LACMA presents THE x, y, and z PORTFOLIOS by American photographer Robert Mapplethorpe

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By James MacLean

(Los Angeles-October 11, 2012) The Los Angeles County Museum of Art
(LACMA) presents three portfolios created by American photographer
Robert Mapplethorpe (1946-1989). The exhibition, Robert Mapplethorpe:
XYZ, features a total of thirty-nine black-and-white photographs,
exploring three subject matters: homosexual sadomasochistic imagery
(X, published in 1978); flower still lifes (Y, 1978); and nude
portraits of African American men (Z, 1981). LACMA’s presentation will
showcase the works in three rows—X above, Y in the middle, and Z along
the bottom—an idea which was suggested by Mapplethorpe in 1989.

“Robert Mapplethorpe is among the most important photographic artists
of the twentieth century,” comments Britt Salvesen, Department Head
and Curator of the Wallis Annenberg Photography Department at LACMA.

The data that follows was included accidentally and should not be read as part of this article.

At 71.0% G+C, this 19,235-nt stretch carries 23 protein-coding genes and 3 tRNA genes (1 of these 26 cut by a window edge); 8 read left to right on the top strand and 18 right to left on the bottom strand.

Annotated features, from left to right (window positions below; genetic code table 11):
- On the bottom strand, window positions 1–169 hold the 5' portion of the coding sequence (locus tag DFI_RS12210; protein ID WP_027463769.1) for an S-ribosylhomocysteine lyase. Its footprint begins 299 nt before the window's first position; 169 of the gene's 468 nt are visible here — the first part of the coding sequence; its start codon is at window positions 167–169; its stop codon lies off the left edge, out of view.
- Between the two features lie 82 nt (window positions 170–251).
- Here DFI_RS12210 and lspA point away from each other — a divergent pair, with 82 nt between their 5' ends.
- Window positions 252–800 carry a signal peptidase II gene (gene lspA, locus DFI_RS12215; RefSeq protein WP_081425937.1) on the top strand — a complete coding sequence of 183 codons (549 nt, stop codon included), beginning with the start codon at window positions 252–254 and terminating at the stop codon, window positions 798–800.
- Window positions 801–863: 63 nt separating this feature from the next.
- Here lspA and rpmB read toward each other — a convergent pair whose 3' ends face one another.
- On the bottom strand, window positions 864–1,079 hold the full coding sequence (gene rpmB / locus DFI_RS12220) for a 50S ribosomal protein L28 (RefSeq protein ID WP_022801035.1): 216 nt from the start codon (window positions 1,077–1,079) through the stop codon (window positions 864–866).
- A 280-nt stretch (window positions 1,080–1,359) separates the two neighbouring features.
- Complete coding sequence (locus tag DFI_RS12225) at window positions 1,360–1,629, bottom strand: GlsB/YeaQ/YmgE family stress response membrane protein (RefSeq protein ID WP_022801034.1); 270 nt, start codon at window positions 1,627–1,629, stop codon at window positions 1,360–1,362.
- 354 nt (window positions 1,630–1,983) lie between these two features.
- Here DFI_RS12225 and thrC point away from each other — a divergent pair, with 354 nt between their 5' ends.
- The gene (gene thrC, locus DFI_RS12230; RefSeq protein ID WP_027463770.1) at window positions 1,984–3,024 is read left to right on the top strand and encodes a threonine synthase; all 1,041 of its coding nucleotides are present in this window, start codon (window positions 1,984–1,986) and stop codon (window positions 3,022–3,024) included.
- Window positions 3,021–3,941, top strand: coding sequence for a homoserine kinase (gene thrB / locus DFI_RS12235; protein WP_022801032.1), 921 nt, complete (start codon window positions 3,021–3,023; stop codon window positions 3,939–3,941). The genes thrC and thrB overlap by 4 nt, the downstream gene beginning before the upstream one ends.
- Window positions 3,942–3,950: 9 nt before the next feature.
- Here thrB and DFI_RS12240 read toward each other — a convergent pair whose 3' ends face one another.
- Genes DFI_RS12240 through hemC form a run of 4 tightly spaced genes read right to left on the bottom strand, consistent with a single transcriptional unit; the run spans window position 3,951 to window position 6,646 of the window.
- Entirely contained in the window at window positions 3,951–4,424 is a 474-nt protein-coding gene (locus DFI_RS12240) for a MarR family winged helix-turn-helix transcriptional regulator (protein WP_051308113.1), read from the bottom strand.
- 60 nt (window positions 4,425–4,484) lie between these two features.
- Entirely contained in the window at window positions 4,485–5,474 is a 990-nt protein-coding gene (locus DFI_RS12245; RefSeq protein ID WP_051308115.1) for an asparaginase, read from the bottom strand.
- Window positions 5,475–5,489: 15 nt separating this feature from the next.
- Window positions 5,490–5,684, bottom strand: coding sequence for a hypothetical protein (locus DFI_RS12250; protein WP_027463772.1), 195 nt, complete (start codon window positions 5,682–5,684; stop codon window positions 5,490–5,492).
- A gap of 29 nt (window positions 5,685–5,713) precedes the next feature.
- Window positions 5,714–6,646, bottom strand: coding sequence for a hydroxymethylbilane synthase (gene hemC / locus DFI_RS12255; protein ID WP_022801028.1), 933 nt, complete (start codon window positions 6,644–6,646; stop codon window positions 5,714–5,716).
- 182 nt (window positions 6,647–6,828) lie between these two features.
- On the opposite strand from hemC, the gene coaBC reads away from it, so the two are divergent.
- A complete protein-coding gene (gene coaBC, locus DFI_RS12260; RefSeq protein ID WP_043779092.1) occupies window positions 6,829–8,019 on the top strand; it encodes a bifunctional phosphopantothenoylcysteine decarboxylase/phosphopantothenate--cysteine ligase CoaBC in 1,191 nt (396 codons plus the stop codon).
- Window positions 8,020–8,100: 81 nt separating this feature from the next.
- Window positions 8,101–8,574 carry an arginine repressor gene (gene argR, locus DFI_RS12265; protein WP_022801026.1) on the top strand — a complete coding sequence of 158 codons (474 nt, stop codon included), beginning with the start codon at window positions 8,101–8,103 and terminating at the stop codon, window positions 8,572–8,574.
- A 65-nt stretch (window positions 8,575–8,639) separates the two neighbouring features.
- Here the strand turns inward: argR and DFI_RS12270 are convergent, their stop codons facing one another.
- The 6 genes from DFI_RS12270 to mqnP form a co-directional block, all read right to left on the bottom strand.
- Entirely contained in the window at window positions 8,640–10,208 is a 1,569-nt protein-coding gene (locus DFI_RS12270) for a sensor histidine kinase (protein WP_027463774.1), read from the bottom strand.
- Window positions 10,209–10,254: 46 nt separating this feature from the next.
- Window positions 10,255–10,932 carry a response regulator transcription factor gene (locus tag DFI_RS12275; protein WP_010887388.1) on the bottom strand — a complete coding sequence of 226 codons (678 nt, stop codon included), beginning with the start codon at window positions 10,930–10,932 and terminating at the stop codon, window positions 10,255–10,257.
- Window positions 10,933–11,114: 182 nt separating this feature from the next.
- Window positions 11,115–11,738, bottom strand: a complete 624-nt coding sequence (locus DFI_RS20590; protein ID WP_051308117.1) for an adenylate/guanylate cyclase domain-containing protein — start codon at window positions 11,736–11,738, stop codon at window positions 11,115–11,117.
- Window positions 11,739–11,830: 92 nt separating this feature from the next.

“The X, Y, and Z portfolios not only defined the artist’s career, but
also played a role in an important moment of American cultural
politics that is still pertinent to us today.”
This is the first presentation of Mapplethorpe’s work since last
year’s widely publicized joint acquisition by LACMA, The J. Paul Getty
Museum, and The Getty Research Institute of Mapplethorpe’s art and
archives—including over 1,900 editioned prints and over 1,000 noneditioned
prints, 200 unique mixed-media objects, over 160 Polaroids,
120,000 negatives, and extensive working materials, ephemera, and
documents. The majority of the acquisition originated as a generous
gift from the Robert Mapplethorpe Foundation, and the remainder of the
funds provided by the David Geffen Foundation and the J. Paul Getty
Trust.
Concurrent with the LACMA exhibition, The J. Paul Getty Museum
presents In Focus: Robert Mapplethorpe, on view October 23, 2012-March
24, 2013. This single-gallery exhibition reviews the artist’s work
from the early 1970s to the late 1980s, and features editioned prints,
rarely seen mixed-media objects, and Polaroids that depict a wide